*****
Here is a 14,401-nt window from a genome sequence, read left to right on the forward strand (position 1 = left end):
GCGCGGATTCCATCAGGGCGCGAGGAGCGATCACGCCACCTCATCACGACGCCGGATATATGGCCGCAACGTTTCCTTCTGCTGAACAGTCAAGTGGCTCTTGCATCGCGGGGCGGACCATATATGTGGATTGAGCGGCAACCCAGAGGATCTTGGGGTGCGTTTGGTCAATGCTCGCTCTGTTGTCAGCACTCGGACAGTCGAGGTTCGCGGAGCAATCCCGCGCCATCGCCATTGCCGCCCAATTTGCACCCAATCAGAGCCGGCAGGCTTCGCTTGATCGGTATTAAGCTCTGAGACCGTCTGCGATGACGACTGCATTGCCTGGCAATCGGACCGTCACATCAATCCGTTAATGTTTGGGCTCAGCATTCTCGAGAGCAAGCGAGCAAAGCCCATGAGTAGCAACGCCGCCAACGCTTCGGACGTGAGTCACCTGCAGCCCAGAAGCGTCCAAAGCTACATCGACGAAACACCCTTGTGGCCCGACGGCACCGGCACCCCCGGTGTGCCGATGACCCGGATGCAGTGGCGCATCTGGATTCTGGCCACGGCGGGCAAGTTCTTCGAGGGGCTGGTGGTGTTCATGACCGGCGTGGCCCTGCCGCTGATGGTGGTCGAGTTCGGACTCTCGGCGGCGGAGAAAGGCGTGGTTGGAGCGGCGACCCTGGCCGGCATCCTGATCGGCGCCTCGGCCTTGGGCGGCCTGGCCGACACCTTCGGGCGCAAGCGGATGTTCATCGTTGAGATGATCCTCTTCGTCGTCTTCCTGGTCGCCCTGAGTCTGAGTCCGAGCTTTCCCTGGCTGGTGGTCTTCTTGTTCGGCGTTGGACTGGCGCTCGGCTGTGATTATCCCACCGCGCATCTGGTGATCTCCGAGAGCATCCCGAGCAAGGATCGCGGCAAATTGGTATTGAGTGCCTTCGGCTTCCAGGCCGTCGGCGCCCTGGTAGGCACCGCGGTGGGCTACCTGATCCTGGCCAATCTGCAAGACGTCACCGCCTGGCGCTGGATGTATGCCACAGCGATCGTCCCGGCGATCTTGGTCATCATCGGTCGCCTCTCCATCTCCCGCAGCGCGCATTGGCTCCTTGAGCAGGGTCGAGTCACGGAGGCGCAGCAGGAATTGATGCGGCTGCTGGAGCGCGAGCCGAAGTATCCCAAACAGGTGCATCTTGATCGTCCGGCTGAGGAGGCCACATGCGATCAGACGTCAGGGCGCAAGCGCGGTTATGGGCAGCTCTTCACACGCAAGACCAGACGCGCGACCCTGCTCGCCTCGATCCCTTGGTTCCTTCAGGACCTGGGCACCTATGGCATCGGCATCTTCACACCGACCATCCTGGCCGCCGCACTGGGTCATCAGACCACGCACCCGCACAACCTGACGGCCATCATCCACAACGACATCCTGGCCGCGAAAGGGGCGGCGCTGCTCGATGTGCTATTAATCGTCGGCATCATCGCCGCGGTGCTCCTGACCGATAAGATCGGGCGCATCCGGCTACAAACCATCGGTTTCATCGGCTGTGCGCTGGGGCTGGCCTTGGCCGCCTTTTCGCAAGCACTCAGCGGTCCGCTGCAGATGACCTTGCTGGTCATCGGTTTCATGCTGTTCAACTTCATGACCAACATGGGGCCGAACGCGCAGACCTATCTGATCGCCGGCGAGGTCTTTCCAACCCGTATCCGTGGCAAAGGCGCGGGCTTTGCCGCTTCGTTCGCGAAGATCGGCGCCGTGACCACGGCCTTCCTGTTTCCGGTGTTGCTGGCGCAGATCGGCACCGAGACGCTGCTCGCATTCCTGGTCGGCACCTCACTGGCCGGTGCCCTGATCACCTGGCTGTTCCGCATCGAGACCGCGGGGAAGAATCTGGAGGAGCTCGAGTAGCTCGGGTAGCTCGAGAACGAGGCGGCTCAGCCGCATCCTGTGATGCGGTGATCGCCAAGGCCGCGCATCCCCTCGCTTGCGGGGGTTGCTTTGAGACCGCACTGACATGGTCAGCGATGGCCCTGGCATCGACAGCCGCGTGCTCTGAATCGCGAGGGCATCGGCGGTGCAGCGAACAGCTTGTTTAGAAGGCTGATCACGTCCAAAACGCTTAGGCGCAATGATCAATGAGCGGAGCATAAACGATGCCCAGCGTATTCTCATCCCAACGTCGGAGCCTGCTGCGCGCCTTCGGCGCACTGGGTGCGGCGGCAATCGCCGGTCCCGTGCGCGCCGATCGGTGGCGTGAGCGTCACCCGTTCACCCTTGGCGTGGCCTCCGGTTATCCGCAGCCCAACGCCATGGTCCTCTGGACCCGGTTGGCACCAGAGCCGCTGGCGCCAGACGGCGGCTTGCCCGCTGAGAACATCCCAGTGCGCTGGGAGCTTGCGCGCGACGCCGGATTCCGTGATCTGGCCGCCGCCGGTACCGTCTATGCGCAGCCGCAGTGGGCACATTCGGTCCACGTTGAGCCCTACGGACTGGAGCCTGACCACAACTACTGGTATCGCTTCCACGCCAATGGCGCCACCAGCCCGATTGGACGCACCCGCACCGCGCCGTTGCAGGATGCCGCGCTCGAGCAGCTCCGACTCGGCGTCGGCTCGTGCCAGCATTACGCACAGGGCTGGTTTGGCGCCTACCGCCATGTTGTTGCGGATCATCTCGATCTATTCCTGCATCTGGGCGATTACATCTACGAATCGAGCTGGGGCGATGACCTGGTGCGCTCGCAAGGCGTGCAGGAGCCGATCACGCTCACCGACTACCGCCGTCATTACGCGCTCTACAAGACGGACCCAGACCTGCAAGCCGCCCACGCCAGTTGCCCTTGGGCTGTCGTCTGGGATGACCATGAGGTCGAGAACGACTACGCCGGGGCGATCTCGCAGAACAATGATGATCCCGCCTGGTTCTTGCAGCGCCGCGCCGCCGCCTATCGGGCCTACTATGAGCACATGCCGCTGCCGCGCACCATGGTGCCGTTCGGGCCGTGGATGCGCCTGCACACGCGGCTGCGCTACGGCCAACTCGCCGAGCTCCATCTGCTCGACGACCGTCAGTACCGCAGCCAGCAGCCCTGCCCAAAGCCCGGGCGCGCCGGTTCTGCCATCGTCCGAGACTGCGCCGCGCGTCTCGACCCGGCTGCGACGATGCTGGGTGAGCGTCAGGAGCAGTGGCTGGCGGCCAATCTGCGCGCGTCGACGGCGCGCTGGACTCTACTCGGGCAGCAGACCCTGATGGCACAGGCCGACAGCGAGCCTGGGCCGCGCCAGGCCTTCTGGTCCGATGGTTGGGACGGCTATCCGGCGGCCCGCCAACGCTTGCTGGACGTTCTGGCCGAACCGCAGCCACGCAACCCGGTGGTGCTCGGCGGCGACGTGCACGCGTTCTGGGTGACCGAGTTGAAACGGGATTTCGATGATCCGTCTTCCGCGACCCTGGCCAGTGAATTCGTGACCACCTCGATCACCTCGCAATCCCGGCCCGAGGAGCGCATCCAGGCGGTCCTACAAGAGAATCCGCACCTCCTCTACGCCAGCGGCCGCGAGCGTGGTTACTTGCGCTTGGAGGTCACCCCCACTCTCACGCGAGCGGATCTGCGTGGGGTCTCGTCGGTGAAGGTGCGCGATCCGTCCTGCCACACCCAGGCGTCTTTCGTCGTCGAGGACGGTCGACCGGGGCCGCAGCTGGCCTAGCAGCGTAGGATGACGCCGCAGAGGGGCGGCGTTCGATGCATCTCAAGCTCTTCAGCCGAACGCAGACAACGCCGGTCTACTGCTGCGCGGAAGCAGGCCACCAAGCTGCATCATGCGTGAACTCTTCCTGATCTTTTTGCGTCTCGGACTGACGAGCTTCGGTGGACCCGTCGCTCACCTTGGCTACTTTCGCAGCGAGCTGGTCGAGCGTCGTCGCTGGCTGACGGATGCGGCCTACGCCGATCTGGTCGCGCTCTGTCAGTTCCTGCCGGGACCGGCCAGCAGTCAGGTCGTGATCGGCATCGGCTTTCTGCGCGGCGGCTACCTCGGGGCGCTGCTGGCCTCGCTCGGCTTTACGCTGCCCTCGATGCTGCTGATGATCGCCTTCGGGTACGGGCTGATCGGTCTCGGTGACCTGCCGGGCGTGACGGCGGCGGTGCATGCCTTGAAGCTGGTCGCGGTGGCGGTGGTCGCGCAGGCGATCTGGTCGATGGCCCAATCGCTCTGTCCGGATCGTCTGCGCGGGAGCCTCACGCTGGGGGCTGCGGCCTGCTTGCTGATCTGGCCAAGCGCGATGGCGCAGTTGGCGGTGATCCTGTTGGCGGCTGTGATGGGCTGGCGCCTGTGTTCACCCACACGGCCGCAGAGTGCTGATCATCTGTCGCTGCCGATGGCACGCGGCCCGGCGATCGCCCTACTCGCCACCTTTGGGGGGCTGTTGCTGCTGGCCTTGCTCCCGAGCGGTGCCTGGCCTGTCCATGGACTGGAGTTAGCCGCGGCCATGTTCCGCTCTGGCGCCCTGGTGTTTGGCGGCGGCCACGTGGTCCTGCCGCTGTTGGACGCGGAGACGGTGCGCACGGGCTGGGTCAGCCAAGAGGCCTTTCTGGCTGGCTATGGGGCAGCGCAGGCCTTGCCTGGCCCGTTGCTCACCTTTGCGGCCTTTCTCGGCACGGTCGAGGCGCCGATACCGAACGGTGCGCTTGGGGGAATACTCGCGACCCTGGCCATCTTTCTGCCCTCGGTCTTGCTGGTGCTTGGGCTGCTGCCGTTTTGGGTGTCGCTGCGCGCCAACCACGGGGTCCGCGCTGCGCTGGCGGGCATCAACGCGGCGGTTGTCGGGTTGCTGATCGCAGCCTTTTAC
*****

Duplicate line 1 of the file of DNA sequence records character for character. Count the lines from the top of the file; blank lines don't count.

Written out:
Here is a 14,401-nt window from a genome sequence, read left to right on the forward strand (position 1 = left end):